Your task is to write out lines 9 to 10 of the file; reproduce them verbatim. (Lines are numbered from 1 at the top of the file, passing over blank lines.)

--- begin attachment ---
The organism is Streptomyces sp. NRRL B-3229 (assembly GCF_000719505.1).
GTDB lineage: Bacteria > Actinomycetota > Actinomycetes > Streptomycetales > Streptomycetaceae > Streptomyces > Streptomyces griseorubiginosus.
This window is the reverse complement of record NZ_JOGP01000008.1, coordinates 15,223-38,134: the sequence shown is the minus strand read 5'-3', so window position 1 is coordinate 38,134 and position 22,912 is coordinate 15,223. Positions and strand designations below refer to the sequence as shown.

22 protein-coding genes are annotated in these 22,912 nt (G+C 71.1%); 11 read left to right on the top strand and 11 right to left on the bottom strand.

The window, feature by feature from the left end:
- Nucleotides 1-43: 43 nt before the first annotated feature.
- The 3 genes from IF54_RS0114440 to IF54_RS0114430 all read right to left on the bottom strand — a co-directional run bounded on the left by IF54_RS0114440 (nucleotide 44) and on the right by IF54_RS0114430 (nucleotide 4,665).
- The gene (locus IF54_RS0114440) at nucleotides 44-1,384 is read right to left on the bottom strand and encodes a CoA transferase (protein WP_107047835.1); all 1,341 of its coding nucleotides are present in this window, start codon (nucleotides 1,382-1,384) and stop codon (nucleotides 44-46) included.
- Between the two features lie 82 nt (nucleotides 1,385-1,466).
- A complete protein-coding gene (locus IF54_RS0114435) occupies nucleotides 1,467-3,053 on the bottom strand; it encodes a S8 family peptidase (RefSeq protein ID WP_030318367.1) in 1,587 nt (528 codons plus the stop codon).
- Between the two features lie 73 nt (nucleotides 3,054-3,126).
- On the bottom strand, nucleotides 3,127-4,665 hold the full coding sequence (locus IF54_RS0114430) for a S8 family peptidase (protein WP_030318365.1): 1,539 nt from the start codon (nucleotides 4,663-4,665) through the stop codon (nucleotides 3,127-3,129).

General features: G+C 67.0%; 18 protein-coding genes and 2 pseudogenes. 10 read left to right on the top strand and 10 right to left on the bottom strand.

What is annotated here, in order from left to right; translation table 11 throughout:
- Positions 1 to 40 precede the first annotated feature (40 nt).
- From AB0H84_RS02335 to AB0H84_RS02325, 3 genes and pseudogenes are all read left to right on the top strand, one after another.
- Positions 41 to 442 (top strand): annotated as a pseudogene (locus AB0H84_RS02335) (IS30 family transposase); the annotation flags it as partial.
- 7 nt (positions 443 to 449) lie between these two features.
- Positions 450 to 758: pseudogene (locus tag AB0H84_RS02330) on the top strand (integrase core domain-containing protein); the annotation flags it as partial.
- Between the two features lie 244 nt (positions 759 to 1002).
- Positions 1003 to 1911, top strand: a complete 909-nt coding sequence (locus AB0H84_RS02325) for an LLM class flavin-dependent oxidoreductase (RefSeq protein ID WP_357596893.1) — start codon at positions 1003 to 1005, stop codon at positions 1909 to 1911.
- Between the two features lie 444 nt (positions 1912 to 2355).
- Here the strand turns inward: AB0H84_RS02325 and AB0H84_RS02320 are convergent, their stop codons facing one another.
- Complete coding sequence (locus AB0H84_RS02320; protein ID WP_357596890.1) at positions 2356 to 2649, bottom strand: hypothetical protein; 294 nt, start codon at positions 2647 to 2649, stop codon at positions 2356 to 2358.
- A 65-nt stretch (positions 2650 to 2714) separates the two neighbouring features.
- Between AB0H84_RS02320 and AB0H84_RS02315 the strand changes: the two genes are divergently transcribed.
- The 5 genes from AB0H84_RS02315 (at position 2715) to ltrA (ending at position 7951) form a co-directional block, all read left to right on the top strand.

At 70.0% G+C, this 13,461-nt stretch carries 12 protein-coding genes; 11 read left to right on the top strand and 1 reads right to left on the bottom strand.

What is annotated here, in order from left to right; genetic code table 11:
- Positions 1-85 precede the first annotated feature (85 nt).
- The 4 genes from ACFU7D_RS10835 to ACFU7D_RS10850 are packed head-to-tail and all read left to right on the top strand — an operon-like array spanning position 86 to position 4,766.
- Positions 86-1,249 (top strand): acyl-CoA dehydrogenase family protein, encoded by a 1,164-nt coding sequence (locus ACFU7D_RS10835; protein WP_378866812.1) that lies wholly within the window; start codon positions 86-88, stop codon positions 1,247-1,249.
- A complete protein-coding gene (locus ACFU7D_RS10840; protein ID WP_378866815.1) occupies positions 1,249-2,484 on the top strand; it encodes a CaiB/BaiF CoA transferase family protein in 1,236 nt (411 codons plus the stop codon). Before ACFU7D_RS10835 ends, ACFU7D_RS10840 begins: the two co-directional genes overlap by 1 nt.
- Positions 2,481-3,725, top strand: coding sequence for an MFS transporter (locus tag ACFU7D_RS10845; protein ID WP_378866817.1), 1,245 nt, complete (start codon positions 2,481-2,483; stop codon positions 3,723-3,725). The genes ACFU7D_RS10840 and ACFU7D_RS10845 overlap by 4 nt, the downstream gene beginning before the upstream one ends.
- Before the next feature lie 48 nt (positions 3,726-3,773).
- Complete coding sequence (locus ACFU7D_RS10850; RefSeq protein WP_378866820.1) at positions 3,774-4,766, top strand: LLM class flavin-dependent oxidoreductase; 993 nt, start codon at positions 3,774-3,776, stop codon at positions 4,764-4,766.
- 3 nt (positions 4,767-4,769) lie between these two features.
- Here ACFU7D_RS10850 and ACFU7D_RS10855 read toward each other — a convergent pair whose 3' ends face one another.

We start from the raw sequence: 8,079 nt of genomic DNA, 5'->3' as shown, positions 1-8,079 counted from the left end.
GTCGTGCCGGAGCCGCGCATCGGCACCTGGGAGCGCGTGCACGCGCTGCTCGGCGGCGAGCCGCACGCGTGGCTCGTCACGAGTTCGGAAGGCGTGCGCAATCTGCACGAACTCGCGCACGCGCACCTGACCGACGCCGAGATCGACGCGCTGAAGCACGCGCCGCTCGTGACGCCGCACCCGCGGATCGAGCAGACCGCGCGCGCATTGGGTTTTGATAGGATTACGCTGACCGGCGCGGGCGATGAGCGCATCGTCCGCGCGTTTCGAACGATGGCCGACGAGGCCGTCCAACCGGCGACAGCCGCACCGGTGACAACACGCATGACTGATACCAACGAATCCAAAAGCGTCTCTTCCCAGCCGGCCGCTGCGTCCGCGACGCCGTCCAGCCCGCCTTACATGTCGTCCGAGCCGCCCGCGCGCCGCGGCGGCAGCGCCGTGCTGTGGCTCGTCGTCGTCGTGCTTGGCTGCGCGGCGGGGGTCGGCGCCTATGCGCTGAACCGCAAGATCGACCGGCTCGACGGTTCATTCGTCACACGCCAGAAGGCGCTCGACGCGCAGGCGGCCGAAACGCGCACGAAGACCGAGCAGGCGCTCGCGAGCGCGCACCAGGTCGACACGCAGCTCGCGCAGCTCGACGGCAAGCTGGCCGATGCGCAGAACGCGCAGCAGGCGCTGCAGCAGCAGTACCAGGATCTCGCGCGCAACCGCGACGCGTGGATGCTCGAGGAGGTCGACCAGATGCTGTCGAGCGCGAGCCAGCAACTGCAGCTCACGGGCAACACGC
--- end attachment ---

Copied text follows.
- Between the two features lie 82 nt (nucleotides 1,385-1,466).
- A complete protein-coding gene (locus IF54_RS0114435) occupies nucleotides 1,467-3,053 on the bottom strand; it encodes a S8 family peptidase (RefSeq protein ID WP_030318367.1) in 1,587 nt (528 codons plus the stop codon).